A beautiful Christmas centerpiece and bonus dessert. I wish I had remembered to post this at Christmastime as it was such a big hit both on our Christmas dinner table and at the neighborhood holiday pot luck . It was actually such a hit that several people asked for the recipe afterward. It really is not difficult to make and an easy family activity — both my kids and our neighbors’ loved decorating it. I first saw it on the Great British Bake Off and immediately purchased the molds to make my own. So, you have plenty of time to purchase your own molds to make Kransekake this Christmas!
Place the ground almonds and icing sugar in a large electric mixer. Add the egg whites and almond extract and mix with a dough hook. This could be done by hand but is easier with a mixer due to the large quantities. Cover the bowl with cling film and chill in the fridge for a minimum of two hours, or preferably overnight.
Preheat the oven to 200C/400F/Gas 6.
Lightly brush the insides of the kransekake molds with vegetable oil or baking spray. Sprinkle a little semolina into each mold and tip the molds to distribute the semolina evenly around the inside, shaking out any excess.
Divide the chilled dough into six equal-sized pieces.
Divide one of the pieces of dough into three different-sized pieces: one small, one medium and one large. Dust a work surface lightly with flour and roll each piece out into finger-width lengths that are long enough to wrap round the kransekake molds.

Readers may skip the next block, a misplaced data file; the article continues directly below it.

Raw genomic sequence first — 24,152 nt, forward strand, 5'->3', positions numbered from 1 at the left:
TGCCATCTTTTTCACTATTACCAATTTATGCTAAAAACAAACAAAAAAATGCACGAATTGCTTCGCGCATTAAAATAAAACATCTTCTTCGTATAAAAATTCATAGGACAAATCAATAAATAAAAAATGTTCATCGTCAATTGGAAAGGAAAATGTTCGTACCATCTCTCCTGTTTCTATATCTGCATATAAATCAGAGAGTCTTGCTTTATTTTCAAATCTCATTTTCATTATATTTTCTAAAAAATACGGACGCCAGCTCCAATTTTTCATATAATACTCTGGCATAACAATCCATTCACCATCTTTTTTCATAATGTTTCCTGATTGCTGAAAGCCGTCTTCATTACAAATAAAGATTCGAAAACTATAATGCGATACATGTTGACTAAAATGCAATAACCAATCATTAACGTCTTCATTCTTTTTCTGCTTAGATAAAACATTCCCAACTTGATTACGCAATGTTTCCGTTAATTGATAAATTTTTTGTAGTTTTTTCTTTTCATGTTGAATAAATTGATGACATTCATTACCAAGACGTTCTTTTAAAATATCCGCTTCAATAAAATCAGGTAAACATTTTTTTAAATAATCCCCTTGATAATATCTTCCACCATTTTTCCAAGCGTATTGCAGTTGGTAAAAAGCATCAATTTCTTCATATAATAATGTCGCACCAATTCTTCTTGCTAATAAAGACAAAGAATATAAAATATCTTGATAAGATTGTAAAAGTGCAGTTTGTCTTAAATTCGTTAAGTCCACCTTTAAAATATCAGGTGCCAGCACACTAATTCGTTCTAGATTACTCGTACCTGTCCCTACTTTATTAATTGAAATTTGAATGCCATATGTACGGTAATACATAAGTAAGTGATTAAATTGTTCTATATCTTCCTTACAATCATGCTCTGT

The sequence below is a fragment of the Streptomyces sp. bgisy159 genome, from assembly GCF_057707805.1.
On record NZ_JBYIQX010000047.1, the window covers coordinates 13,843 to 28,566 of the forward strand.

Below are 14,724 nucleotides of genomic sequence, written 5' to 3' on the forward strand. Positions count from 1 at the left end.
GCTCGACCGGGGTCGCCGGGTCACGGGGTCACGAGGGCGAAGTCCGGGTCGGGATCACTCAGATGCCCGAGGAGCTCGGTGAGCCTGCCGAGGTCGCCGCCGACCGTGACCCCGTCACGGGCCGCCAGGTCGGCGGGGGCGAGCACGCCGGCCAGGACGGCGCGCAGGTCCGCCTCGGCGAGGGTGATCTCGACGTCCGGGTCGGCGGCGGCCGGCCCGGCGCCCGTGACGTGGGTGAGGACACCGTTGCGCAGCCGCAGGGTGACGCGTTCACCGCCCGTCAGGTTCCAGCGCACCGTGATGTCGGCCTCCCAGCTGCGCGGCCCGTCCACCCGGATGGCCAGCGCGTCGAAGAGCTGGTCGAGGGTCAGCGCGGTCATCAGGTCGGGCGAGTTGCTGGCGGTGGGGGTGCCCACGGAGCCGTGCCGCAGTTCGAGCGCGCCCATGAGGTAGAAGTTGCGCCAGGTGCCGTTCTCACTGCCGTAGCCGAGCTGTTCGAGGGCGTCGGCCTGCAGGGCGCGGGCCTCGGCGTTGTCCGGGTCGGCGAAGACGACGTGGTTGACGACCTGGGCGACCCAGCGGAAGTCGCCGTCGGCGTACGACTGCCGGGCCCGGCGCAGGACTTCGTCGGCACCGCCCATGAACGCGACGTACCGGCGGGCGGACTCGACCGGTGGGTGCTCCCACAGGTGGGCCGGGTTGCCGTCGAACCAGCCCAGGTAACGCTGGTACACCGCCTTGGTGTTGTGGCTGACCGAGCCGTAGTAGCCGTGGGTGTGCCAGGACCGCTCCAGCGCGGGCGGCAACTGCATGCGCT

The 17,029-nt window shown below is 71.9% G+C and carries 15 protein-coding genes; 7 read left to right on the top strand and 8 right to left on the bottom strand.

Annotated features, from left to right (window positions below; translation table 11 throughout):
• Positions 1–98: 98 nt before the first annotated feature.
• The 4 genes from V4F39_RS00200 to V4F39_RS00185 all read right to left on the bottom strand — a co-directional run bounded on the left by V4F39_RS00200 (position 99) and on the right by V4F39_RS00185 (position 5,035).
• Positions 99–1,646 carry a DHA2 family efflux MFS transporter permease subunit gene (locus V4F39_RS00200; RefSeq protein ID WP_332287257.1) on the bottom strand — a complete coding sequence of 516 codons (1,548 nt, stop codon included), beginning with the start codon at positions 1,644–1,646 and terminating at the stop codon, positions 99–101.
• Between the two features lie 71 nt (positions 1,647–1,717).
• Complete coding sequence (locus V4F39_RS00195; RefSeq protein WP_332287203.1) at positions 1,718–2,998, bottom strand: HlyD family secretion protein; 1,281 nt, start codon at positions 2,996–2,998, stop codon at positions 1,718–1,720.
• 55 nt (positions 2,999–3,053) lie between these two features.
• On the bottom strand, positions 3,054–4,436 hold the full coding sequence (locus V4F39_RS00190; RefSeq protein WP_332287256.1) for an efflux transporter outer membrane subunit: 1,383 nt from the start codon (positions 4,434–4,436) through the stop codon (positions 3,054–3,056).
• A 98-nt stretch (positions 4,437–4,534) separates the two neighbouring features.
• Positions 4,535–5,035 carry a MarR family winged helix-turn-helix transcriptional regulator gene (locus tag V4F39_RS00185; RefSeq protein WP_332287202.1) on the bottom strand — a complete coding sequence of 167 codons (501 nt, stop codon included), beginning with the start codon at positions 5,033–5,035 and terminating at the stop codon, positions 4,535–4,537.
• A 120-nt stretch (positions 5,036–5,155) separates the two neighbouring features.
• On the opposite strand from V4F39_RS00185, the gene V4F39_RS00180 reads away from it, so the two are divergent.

Fit the longest piece of dough inside the largest kransekake ring, pressing the ends together to seal. Do the same with the medium-sized and smallest pieces of dough. Repeat this process with the remaining five pieces of dough.
Bake the kransekakes in the oven for 8-10 minutes, or until golden-brown, then remove from the oven and set aside to cool in their molds until hardened. Transfer to a wire rack to cool completely.
Meanwhile, for the icing, whisk the egg whites in a large bowl until frothy. Gradually whisk in the icing sugar a spoonful at a time, until stiff, glossy peaks form when the whisk is removed.
Spoon half of the icing into a separate bowl and add the red food coloring. Whisk until the icing is bright red, then spoon the icing into a piping bag fitted with a small plain writing nozzle. Spoon the white icing into a separate piping bag fitted with a small plain writing nozzle.
To assemble the kransekake, sort the baked rings into size order.
Pipe a few dots of white icing onto the base of the largest ring and stick it to a large serving plate.
Pipe zig-zag patterns onto the largest ring using first the white, then the red icing, overlapping the two. Sprinkle with red, green and silver edible glitter.
Place the second-largest ring on top of the largest ring and repeat the icing and decorating process.
Continue to stack the rings in decreasing size order until you have a tower of 18 iced and glittery rings. Allow the icing to set (this will stick the rings to each other), then serve.
I chose to add a 3-D star on top: Cut out two stars from gumpaste and cut out slits on the bottoms of the stars so that they can fit into each other. Allow to dry then fit together using some royal icing.